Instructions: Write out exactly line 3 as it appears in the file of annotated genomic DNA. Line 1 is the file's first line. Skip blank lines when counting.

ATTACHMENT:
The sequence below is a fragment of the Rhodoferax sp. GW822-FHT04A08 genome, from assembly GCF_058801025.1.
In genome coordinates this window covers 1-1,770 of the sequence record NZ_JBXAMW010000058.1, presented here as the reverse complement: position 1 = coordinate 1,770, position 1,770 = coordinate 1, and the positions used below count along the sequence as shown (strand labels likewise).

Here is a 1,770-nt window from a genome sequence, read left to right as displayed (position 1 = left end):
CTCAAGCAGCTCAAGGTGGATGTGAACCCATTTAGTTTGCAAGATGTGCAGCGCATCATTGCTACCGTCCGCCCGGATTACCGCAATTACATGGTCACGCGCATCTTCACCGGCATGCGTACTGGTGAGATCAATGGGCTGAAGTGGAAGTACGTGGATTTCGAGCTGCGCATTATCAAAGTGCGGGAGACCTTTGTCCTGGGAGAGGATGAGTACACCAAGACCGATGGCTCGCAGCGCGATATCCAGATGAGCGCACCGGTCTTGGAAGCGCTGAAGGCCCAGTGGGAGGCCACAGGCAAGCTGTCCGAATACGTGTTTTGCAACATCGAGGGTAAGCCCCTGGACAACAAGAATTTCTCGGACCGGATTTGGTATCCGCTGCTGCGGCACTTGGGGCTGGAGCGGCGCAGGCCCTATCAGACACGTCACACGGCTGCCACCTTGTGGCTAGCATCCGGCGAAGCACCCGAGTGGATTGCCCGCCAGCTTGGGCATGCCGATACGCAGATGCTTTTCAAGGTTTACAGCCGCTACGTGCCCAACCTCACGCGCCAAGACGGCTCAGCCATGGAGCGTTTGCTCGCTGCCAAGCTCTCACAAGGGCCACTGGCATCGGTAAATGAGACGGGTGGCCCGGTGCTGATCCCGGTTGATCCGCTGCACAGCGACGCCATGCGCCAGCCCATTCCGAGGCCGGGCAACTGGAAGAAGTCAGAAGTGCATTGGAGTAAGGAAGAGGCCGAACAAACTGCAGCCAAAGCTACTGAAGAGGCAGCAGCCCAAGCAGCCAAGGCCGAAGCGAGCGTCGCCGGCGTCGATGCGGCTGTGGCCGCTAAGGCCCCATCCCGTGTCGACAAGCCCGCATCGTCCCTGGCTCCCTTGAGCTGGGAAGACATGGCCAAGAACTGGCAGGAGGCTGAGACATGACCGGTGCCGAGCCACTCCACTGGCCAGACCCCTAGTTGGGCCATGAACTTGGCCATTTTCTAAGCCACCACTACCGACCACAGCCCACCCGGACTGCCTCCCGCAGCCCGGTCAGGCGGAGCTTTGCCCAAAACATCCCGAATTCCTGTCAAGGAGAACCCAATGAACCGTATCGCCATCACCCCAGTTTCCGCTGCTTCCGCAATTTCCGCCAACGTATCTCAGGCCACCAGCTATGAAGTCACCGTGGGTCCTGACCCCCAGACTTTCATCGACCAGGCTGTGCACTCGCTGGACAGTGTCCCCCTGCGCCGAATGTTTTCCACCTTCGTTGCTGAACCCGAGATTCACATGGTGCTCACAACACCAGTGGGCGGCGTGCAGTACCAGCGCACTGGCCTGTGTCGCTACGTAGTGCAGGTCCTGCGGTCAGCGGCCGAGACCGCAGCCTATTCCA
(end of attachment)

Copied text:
Here is a 1,770-nt window from a genome sequence, read left to right as displayed (position 1 = left end):